Rain World looks great on paper. An ecosystem with dozens of fascinating creatures all trying to eat each other or avoid being eaten, in a mysterious derelict industrial landscape. Unfortunately you’re never going to see more than a handful of them because the progression system is arcane and utterly unforgiving, requiring you to retreat to distant safe zones every ten minutes with no way of knowing where or how far away the next one is.
If you want to explore safely, you have to retrace your steps over and over again, memorise all the tricky series of jumps and hard-to-reach level transitions so you can discover a little bit of the next area before the rain comes and you have to backtrack the entire way to the safe zone. If you do that, you’ll raise your karma enough to pass through gates.
You gain karma every time you hibernate, and you lose it if you die. Tying this to your ability to progress is ridiculously cruel, as every death is a twofold setback, once for putting you back at the safe zone and once for having to go through another hibernation cycle to get your karma back. And die you will. After four or five deaths by getting caught in the rain you’ll learn to keep a fearful eye on the clock and book it back to the safe zone when it’s gone halfway round.
If you’re lucky you won’t get eaten by lizards in the process. Their jerky and random movement makes them look comically inept, and you can mostly avoid them simply by jumping over their heads. But there comes a point where you’re in a hurry to escape the rain and there’s a lizard blocking your path to the safe zone, and there’s no way around. Or you rush past them and misjudge a jump, which is all too common with the procedural animation system. Whether by an error of judgment or the unavoidable time pressure, you get ate, and it feels like there’s nothing you could have done to prevent it.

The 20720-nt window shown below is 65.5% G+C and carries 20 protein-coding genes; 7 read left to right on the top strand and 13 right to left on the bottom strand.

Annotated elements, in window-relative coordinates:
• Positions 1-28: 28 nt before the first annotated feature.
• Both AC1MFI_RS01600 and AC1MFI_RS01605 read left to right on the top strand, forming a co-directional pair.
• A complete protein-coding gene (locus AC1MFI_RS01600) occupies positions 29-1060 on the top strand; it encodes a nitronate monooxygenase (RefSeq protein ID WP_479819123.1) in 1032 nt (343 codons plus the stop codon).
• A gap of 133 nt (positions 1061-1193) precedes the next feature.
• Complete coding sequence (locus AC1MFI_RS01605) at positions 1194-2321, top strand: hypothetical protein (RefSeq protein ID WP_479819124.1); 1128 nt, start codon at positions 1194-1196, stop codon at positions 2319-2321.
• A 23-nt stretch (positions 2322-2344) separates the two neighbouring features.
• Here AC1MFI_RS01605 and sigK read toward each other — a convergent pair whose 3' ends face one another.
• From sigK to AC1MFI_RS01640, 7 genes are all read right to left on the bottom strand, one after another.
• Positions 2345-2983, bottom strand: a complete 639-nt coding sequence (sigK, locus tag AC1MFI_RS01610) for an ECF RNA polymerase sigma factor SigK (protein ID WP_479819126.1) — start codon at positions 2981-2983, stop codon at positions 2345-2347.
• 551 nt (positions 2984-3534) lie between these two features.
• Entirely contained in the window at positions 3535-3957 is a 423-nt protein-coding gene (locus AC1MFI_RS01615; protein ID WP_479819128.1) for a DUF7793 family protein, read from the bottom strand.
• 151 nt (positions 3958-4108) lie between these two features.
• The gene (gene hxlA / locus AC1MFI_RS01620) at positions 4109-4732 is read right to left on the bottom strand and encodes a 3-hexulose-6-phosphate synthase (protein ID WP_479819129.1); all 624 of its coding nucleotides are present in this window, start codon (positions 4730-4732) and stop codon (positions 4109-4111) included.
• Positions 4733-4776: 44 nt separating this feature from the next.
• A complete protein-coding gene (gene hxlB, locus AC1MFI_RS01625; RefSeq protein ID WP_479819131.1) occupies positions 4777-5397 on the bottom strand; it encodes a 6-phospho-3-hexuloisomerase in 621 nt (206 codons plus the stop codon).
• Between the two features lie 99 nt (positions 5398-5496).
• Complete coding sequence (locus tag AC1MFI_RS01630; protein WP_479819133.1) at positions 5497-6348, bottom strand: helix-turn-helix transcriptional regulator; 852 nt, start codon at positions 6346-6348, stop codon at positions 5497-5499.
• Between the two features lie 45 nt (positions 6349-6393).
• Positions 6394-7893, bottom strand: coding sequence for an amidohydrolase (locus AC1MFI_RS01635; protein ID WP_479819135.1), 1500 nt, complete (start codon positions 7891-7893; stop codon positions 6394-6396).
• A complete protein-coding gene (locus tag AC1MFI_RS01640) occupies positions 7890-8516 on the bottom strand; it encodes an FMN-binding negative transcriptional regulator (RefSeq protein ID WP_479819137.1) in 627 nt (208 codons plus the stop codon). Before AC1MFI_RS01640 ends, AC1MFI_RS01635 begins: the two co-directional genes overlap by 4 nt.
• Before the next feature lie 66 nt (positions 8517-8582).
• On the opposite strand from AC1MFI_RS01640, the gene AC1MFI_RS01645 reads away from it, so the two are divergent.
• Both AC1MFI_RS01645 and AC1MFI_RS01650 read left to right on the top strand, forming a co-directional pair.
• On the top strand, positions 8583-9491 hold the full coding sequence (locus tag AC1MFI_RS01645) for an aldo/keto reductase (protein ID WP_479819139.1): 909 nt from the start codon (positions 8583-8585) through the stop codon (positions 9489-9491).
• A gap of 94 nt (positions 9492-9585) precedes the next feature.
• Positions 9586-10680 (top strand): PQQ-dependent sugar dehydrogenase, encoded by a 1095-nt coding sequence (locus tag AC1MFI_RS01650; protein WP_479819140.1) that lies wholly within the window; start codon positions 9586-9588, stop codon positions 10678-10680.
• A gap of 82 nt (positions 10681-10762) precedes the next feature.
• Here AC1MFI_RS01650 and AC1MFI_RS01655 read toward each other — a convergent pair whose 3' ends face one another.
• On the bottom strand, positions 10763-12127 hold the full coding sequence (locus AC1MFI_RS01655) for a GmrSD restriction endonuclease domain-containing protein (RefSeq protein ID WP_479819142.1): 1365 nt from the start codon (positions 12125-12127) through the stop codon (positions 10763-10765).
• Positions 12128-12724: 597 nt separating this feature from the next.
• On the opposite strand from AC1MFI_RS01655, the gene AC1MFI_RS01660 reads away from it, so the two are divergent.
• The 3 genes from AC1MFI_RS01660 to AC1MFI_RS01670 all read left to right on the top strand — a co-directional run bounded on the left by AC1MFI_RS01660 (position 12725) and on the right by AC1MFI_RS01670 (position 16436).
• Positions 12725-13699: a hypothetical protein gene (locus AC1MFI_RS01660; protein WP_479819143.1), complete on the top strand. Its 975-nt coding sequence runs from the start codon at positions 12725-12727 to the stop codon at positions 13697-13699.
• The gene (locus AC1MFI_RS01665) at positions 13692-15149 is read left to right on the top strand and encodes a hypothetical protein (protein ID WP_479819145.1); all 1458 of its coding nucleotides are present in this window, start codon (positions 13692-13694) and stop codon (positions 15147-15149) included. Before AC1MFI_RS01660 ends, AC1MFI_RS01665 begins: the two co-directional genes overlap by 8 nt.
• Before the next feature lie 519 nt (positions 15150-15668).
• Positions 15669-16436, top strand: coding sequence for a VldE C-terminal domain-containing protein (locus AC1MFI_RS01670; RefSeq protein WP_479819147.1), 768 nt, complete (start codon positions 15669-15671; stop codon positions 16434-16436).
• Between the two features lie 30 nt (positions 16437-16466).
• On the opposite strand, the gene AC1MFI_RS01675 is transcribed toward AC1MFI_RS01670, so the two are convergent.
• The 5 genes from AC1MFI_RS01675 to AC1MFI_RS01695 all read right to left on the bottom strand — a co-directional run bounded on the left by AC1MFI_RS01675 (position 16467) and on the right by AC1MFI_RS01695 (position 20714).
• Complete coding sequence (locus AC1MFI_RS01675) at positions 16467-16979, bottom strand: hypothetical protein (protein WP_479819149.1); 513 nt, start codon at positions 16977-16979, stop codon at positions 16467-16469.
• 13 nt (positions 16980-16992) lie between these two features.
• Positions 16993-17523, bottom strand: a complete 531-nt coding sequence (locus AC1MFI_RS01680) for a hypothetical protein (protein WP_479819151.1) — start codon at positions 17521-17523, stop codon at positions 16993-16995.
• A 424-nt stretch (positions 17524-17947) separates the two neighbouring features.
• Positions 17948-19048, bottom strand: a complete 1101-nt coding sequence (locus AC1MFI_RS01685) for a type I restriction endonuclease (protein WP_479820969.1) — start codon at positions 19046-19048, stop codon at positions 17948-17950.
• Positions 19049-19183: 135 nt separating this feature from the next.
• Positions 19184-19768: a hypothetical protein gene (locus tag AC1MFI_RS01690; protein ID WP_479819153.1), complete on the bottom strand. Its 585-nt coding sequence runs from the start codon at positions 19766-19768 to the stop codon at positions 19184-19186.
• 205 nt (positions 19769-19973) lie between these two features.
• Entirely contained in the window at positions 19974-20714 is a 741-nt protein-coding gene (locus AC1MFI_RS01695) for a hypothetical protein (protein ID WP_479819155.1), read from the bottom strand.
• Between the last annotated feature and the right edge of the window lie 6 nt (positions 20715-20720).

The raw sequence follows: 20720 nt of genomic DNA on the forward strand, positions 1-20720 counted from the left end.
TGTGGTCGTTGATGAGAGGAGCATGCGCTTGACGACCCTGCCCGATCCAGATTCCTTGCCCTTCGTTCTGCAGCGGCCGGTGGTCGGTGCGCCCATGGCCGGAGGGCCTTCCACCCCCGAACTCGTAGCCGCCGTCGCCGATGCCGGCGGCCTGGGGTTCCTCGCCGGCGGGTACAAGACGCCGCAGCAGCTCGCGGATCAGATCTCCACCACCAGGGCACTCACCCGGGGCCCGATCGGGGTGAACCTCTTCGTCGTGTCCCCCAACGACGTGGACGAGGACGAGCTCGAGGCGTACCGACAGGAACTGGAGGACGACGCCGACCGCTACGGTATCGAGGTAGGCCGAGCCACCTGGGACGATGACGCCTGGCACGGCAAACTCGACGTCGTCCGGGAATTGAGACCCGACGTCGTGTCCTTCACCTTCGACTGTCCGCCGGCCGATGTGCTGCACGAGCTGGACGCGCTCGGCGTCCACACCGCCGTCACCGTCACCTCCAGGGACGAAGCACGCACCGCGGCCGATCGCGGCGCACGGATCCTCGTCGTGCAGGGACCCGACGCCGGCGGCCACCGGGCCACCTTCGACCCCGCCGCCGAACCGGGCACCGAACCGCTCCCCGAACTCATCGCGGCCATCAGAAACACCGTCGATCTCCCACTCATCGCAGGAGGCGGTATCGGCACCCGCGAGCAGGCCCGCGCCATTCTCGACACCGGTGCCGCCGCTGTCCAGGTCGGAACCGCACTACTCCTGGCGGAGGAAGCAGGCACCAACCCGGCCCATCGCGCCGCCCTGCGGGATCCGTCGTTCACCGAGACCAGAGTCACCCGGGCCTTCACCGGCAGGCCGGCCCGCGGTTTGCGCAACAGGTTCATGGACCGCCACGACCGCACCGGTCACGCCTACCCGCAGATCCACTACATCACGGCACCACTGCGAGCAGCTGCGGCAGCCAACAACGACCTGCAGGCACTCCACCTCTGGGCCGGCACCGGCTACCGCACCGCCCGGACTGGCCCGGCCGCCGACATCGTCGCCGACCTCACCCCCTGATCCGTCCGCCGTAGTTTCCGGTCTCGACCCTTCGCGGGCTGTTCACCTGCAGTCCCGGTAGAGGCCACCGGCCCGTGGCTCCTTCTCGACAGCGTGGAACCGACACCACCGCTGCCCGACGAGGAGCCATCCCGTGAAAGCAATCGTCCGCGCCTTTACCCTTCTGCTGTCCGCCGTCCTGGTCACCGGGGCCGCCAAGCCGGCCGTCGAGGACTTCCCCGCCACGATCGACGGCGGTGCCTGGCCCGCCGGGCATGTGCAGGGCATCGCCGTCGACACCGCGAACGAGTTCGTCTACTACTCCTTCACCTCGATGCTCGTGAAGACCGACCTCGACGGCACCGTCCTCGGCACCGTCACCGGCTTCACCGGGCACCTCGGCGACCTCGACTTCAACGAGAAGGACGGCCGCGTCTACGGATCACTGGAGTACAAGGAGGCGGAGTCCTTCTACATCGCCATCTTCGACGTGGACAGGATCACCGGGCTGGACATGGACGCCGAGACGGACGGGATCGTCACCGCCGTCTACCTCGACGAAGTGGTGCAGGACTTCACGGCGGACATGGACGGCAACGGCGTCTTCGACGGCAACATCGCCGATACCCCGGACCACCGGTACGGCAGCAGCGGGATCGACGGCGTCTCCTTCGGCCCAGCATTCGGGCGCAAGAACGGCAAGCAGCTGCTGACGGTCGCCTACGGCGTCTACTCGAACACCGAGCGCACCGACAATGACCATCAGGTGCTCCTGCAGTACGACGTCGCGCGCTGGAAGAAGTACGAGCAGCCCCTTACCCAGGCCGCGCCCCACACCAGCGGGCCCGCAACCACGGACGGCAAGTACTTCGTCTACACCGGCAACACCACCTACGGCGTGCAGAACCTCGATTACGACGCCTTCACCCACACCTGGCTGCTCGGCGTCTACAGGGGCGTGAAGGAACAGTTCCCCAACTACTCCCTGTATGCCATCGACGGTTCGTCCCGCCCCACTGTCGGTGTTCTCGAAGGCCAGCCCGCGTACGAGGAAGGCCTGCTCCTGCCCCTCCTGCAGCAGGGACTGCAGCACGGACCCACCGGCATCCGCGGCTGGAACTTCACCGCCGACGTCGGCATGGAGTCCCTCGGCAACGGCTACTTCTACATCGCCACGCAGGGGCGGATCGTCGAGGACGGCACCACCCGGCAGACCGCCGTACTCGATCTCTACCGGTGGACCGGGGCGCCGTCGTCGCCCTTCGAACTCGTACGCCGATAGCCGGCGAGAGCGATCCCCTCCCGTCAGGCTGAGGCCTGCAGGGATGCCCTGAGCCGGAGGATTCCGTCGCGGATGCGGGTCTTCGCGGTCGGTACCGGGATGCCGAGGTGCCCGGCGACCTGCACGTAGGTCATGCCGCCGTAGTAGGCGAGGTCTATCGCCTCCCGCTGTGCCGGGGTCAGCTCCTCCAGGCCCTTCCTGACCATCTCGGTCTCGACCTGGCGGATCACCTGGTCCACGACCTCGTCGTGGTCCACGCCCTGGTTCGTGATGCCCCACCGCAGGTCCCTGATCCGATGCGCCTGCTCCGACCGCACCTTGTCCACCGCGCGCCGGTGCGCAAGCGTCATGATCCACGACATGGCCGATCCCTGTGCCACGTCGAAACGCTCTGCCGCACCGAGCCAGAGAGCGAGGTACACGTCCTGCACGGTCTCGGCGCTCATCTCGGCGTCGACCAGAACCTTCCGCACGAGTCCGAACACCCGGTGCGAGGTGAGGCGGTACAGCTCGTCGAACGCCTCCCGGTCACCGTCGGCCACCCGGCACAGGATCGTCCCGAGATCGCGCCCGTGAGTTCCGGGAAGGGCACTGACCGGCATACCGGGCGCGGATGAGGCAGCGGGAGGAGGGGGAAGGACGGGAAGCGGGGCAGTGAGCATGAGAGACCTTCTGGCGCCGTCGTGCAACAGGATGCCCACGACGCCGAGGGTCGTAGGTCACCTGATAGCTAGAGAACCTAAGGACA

Oh, and if you do by some miracle avoid the rain, the lizards, don’t get lost and don’t starve to death, you’ll inevitably fall prey to a new creature that’s camouflaged or ambushes you or just does something unexpected because you’ve never seen it before. This is a game for masochists.